Responding to the deer decline, the DOW reduced doe licenses by 92 percent in the Meeker area since 2007, and buck licenses by 72 percent.

About 1 percent of does are now taken each year. Though it may seem counterintuitive, and run counter to local desires, the agency is considering increasing hunting of does. Finley said the idea is to let the range recover from impacts such as drought and support more deer in the long term, while reducing the short-term problem of starvation due to inadequate habitat.

It also is evaluating whether increasing elk numbers may be harming deer numbers. So far, researchers have had trouble specifically detecting whether the two species actually compete for browse and habitat. Finley said they may directly compete for calving and fawning areas in a more confined area such as the Roan Plateau, but competition is less likely in larger expanses such as on the Flat Tops.

Due to the concern about roadkill on local highways, the Colorado Department of Transportation imposed lower nighttime speed limits on Highway 13 south of Meeker seasonally to protect migrating game.

A sizable amount of local traffic is related to oil and gas development in the Piceance Basin. The DOW is concerned about the relatively small direct habitat loss from well pads and other industry activities, plus the much larger indirect losses such as from habitat fragmentation, vehicle collisions and disturbances of migratory routes.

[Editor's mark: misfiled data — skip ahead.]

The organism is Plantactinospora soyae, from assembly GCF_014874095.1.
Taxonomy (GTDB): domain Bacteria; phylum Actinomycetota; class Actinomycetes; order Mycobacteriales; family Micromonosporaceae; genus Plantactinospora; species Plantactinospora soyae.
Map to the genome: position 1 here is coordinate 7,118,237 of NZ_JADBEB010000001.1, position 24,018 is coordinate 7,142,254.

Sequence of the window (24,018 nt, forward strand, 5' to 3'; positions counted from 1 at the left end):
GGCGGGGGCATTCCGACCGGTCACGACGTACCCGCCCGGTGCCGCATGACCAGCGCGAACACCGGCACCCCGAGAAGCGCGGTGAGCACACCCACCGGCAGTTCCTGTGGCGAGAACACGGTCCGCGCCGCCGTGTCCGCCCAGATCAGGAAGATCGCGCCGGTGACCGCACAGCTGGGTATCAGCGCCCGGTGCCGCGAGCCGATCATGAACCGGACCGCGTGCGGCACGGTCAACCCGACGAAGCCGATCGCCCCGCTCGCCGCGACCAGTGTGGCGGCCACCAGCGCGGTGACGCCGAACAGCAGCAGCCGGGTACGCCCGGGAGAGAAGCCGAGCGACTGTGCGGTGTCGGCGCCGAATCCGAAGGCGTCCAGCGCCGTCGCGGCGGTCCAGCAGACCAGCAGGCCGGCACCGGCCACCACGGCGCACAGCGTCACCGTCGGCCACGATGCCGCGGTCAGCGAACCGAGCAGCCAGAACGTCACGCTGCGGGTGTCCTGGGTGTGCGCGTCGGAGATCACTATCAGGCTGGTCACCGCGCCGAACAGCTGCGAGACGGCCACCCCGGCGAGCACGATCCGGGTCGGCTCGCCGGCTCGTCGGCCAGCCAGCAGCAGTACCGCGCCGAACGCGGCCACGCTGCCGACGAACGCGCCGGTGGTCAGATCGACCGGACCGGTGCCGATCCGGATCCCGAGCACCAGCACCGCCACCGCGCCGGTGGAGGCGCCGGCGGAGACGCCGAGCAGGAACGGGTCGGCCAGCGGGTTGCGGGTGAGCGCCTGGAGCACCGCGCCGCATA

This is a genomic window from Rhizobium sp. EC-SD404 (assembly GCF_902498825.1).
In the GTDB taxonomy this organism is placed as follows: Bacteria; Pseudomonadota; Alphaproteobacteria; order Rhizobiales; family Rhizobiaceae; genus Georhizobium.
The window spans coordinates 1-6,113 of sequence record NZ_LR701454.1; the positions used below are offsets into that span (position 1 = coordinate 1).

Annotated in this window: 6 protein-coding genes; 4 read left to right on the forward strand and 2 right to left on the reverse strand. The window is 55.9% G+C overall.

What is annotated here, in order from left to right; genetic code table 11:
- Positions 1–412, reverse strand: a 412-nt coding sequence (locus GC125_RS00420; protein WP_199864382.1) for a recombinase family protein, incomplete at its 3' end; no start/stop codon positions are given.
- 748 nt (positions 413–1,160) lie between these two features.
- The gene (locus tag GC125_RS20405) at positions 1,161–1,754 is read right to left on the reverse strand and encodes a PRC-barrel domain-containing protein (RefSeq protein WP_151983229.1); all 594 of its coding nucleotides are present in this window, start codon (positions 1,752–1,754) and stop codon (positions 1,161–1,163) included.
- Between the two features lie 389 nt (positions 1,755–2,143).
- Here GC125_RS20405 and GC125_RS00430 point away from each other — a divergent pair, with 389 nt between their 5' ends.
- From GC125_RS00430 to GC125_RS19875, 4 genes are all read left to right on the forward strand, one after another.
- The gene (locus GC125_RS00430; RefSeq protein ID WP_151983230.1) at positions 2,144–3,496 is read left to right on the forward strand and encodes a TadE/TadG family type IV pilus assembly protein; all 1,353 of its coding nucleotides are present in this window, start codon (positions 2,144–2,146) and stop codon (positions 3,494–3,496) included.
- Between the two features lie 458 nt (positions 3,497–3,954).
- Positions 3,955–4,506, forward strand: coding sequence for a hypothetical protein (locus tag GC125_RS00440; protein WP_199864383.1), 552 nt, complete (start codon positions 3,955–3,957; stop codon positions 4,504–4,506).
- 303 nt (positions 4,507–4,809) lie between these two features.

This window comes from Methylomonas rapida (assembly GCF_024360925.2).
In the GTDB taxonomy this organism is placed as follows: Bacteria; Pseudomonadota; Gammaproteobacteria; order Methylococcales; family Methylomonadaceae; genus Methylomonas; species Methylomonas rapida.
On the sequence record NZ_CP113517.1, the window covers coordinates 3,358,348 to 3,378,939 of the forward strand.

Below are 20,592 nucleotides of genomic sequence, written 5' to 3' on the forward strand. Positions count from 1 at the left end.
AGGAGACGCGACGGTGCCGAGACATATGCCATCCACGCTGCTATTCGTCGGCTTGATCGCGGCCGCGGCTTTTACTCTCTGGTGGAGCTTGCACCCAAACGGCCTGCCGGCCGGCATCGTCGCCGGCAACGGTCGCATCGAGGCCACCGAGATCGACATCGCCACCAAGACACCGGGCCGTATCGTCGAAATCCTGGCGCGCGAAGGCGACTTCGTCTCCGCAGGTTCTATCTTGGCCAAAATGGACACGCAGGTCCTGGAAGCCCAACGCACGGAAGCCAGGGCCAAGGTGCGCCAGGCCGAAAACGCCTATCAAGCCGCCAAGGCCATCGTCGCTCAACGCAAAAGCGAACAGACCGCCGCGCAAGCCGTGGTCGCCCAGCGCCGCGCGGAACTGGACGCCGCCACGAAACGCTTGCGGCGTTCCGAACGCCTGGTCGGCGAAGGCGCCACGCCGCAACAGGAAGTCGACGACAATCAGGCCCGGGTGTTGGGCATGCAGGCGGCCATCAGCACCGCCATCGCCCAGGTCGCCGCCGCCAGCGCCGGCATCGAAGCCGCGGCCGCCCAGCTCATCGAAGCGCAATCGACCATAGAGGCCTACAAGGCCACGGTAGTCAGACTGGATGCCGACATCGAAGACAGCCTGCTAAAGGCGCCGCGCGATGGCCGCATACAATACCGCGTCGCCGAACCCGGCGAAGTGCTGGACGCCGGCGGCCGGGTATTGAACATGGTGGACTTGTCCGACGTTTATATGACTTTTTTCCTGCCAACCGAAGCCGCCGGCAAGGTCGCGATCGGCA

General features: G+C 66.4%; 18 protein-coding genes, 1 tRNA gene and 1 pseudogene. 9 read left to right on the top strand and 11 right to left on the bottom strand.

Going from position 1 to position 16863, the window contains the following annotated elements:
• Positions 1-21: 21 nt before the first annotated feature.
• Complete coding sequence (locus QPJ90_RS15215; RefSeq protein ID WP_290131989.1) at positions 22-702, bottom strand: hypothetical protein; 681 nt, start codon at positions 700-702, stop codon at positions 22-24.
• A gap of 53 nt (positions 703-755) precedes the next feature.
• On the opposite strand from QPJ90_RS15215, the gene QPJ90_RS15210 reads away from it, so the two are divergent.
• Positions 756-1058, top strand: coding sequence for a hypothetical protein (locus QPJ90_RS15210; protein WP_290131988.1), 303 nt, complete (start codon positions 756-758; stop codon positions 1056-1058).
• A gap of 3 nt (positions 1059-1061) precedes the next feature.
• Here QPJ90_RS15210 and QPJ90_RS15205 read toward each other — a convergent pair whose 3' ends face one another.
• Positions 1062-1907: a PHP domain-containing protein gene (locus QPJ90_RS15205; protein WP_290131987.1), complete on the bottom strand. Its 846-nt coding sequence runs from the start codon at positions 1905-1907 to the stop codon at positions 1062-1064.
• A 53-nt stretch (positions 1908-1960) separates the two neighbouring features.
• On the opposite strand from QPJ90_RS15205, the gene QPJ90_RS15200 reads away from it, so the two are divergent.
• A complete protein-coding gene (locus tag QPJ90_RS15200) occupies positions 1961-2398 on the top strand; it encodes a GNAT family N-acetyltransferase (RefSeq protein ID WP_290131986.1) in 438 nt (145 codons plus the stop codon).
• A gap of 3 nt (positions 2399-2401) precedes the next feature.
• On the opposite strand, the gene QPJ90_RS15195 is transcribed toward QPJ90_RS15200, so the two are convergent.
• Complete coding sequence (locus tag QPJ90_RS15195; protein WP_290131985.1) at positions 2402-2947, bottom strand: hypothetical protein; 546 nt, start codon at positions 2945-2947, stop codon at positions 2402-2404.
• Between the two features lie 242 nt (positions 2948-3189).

Besides being a hotbed for natural gas development, the Piceance Basin is home to the state’s largest migratory deer herd. The DOW is completing its third year of examining things such as fawn survival and deer density in the basin, home to important winter range. Currently, the agency says the cumulative effects of energy development on deer range are unknown.

The agency delineated four study areas within the basin: three that have varying levels of development occurring and one that isn’t seeing drilling. DOW researcher Chuck Anderson said the control area has higher mule-deer densities, but the other three appear to have populations that are at least stable.

The agency completed a pilot habitat-improvement project on 120 acres in areas where drilling is occurring, and it plans to do 1,200 acres there next winter.

It’s working on hay-field improvements with Williams to benefit deer, and it is working with other oil and gas companies on addressing impacts, including through wildlife-mitigation plans.

Elsewhere near Meeker, since 2009 the agency completed 3,374 acres of habitat-improvement projects for deer and elk, treating vegetation in crucial areas, mostly through mechanical means but also with fire and pesticides. The work cost $546,943. Most of the money came from the Division of Wildlife and its Habitat Partnership Program, with private landowners and the National Resources Conservation Service also contributing.